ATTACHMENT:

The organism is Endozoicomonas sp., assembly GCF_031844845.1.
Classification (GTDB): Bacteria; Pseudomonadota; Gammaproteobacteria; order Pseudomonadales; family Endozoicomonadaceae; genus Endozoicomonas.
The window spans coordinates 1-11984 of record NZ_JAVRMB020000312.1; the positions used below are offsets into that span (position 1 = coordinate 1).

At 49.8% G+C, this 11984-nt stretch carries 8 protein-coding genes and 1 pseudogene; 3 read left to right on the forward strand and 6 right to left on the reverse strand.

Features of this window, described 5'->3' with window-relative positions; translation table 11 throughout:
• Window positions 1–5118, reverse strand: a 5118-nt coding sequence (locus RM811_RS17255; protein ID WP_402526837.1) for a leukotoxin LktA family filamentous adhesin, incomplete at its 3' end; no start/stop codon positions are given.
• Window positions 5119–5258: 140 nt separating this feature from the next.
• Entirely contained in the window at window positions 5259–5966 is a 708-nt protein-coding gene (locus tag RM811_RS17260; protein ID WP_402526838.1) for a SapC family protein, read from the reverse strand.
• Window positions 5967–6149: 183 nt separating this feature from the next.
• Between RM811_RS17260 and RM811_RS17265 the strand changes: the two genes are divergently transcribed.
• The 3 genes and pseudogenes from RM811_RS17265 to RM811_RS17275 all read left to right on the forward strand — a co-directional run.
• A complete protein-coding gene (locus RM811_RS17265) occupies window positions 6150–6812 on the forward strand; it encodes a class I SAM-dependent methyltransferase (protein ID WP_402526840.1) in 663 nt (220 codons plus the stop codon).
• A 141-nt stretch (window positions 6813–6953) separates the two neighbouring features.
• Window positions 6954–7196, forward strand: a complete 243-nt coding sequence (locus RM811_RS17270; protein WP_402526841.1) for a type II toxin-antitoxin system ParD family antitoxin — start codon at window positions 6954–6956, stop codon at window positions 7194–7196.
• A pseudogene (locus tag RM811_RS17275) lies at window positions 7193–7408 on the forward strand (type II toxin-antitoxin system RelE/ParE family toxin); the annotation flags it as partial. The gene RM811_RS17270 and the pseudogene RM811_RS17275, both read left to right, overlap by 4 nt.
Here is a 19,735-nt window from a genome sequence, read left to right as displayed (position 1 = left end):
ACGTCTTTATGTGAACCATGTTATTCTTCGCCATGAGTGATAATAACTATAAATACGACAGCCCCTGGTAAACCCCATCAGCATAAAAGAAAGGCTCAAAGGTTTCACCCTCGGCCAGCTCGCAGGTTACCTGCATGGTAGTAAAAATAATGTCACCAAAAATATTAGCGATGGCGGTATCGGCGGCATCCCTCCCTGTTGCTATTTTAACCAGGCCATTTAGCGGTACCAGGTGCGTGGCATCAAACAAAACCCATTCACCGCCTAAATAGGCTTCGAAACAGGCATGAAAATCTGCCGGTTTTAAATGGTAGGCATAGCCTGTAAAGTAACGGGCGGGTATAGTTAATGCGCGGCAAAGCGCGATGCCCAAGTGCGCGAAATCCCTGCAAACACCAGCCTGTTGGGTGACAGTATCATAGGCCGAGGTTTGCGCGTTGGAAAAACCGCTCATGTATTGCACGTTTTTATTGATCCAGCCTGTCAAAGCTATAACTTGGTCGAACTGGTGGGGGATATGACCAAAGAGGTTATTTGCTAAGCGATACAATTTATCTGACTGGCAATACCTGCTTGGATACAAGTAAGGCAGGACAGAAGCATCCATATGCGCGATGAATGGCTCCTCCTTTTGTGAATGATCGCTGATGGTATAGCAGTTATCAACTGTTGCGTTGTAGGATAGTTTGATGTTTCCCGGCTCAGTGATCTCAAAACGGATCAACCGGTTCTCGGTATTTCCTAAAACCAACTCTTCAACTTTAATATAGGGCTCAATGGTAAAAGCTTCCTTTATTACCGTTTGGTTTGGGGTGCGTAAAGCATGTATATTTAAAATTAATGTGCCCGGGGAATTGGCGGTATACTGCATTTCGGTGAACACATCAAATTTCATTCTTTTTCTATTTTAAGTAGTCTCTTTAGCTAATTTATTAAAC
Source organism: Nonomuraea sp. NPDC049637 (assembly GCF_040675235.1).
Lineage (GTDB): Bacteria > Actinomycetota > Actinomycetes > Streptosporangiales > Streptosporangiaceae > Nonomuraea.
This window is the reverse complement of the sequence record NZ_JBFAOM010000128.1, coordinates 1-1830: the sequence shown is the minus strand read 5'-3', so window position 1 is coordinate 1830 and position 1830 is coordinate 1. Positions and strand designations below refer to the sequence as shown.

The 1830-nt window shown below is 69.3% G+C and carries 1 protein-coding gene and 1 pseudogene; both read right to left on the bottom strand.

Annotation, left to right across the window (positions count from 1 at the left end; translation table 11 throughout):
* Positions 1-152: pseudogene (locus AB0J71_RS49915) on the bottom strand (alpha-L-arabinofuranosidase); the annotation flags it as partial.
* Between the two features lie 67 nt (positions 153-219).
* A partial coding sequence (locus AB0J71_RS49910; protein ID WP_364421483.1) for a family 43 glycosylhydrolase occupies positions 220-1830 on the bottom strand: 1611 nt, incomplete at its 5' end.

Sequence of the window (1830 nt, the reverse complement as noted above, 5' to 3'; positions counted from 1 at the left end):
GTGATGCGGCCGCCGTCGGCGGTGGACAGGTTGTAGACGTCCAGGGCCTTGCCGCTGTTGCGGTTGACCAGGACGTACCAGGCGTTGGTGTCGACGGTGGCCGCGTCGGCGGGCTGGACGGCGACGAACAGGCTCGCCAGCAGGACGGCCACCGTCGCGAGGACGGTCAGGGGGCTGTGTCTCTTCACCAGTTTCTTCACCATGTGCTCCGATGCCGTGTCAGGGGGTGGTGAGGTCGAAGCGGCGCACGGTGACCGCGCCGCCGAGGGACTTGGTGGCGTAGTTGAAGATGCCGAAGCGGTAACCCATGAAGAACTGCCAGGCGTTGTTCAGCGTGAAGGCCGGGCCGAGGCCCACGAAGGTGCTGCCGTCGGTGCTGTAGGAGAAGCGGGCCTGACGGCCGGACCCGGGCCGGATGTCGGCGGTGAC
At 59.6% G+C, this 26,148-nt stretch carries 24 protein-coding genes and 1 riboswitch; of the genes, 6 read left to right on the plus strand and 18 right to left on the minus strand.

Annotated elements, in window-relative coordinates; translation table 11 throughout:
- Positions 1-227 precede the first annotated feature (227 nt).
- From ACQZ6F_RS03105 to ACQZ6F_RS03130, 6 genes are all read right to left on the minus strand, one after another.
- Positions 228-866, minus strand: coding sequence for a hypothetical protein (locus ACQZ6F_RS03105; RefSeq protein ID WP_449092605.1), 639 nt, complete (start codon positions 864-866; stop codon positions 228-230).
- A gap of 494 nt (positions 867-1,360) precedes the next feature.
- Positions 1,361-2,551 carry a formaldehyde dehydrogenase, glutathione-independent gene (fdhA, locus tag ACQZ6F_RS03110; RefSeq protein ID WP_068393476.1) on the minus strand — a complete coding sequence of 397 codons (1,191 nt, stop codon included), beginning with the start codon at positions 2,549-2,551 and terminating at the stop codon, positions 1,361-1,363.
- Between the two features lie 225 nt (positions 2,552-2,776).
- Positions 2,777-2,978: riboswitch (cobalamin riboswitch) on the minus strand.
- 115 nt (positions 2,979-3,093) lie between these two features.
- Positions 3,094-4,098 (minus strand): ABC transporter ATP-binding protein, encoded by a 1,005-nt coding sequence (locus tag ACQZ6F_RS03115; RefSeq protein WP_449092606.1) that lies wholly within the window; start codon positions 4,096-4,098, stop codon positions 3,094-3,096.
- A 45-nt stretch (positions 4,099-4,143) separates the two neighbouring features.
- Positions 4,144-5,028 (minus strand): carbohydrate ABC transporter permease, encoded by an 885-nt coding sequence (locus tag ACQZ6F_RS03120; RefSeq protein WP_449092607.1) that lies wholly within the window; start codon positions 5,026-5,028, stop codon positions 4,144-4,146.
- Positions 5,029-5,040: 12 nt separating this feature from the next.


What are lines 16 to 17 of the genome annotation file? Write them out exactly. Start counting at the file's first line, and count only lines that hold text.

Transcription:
Here is a 19,735-nt window from a genome sequence, read left to right as displayed (position 1 = left end):
ACGTCTTTATGTGAACCATGTTATTCTTCGCCATGAGTGATAATAACTATAAATACGACAGCCCCTGGTAAACCCCATCAGCATAAAAGAAAGGCTCAAAGGTTTCACCCTCGGCCAGCTCGCAGGTTACCTGCATGGTAGTAAAAATAATGTCACCAAAAATATTAGCGATGGCGGTATCGGCGGCATCCCTCCCTGTTGCTATTTTAACCAGGCCATTTAGCGGTACCAGGTGCGTGGCATCAAACAAAACCCATTCACCGCCTAAATAGGCTTCGAAACAGGCATGAAAATCTGCCGGTTTTAAATGGTAGGCATAGCCTGTAAAGTAACGGGCGGGTATAGTTAATGCGCGGCAAAGCGCGATGCCCAAGTGCGCGAAATCCCTGCAAACACCAGCCTGTTGGGTGACAGTATCATAGGCCGAGGTTTGCGCGTTGGAAAAACCGCTCATGTATTGCACGTTTTTATTGATCCAGCCTGTCAAAGCTATAACTTGGTCGAACTGGTGGGGGATATGACCAAAGAGGTTATTTGCTAAGCGATACAATTTATCTGACTGGCAATACCTGCTTGGATACAAGTAAGGCAGGACAGAAGCATCCATATGCGCGATGAATGGCTCCTCCTTTTGTGAATGATCGCTGATGGTATAGCAGTTATCAACTGTTGCGTTGTAGGATAGTTTGATGTTTCCCGGCTCAGTGATCTCAAAACGGATCAACCGGTTCTCGGTATTTCCTAAAACCAACTCTTCAACTTTAATATAGGGCTCAATGGTAAAAGCTTCCTTTATTACCGTTTGGTTTGGGGTGCGTAAAGCATGTATATTTAAAATTAATGTGCCCGGGGAATTGGCGGTATACTGCATTTCGGTGAACACATCAAATTTCATTCTTTTTCTATTTTAAGTAGTCTCTTTAGCTAATTTATTAAAC